Opinion

The road to a smarter city

For a city to be considered an intelligent city, it must use resources efficiently, which results in cost and energy saving, improved service delivery, better quality of life and a reduced environmental footprint. All of this should be connected through information and communication technologies.

In a global context, Prishtina is not a smart city. Despite Mayor Shpend Ahmeti’s five-month-old government, his predecessor, Isa Mustafa, left little in the way of innovation. For one, citizens had a hard time accessing basic information, such a the requirements for obtaining a birth certificate, let alone other services like construction permits or even municipal investments. However this changed, mainly since a couple of days ago the new government of Prishtina, launched a new digital service that gives citizens the ability to apply for different documents online and have them shipped to their address.

While smart cities talk about carbon reduction, transportation and land-use planning, Prishtina doesn’t even manage to have a bike lane. Not long ago a cyclist died after being struck by a car traveling more than 120 kilometers per hour in Germia park, a place where people try to escape the busy, polluted city life.

Even though the traffic lights have a “smart” system that is supposed to actively govern signal times based on real-time conditions, it has never managed to show results. On top of that, thanks to a countdown system and a unsynchronised intersections, drivers barrel through lights like madmen. It’s common to see two or even three cars go through a red light.

A couple of months ago, the previous government, during elections presented the centre for real-time monitoring of intersections and traffic lights. If that were fully applied, then the police and fire departments could also be part of it and monitor drivers who do not obey the law, monitor traffic blockages or accidents, and respond way faster. It’s a completed investment, but will take time and effort to make it operational. Establishing a team of engineers together with the University of Prishtina to study and synchronise the traffic lights, would also bring benefits to the city, through cutting commute and lowering environment and health impact.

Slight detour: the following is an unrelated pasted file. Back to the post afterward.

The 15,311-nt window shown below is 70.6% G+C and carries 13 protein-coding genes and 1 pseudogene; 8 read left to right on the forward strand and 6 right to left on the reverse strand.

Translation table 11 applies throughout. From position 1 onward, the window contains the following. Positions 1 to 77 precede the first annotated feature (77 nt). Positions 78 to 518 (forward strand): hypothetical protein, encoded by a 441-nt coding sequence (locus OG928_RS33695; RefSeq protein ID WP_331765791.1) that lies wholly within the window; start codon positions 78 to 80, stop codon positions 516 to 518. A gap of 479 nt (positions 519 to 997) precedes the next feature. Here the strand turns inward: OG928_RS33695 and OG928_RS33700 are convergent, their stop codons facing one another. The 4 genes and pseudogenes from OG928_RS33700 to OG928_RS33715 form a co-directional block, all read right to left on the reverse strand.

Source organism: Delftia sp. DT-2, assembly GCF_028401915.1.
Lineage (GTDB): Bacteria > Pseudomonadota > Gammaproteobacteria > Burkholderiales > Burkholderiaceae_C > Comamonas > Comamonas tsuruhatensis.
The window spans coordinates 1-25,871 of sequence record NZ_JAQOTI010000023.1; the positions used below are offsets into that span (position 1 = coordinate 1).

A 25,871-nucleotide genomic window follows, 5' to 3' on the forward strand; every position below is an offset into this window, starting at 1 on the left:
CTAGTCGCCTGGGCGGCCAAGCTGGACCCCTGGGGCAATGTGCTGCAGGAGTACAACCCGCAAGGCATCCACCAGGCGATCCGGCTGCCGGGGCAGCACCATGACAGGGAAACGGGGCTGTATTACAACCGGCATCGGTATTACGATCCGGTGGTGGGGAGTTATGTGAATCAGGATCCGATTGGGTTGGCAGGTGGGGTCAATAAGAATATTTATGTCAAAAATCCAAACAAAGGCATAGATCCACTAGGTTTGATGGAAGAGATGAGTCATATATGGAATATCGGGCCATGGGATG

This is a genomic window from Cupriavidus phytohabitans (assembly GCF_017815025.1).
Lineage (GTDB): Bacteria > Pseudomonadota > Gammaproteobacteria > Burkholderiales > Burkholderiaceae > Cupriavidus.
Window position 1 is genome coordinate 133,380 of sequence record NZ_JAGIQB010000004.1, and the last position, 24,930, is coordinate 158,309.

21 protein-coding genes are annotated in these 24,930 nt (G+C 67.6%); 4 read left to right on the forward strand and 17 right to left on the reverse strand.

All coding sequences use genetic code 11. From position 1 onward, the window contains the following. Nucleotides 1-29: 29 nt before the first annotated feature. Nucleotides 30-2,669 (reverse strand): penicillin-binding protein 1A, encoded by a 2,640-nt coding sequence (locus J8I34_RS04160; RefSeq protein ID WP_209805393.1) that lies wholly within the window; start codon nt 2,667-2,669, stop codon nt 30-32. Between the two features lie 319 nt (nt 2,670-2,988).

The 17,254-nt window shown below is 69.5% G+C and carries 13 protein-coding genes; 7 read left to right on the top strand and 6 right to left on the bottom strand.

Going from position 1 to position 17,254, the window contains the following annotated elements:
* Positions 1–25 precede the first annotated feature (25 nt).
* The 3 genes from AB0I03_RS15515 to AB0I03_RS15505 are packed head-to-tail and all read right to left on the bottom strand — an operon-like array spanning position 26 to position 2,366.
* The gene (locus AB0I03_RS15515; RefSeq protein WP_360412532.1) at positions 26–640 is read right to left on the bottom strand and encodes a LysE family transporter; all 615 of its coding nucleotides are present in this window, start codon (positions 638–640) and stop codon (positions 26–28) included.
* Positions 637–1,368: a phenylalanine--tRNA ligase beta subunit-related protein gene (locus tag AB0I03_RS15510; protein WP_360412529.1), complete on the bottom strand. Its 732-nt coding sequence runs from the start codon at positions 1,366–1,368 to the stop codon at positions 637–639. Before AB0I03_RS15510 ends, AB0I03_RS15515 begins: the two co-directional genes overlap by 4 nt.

The public transportation system is slated change by the fall. Hopes are high that there will be new busses with low carbon emissions and modern ways of ticketing and transportation. There might be a slight chance that citizens might have an app on their smartphone that would show where the next bus is and when it will arrive. Maybe even there will be bus stations that will serve as solar-charging stations. There is a route from Jagodina to Belgrade, which offers free-to-use public solar charger stations for smartphones, tablets and multimedia devices. Close to them, interactive maps of points of interest in the city could be placed, and charge through solar-energy. To some this might sound like fantasy, but in reality this is a simple and not costly solution, which would make for a better life for the capital’s more than 200,000 residents.

The public transportation is connected to the free public parking spots. In the current situation, there are plenty of sidewalks used as parking spots and there is no real functional system of public parking spaces, however if applicable then this would be a great source of income for the municipality, which could be invested back again in the public system and the environment. Above all, solutions like this make the life of the citizen better and safer, since the results would be less cars in the traffic, less pollution and more public transportation.

In the end it comes down to the engaged citizen, since a city is built to make their lives come together to create wealth, culture and more people, and it should be an active government and infrastructure that supports this, not a passive one.

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23 May 2014 - 09:03

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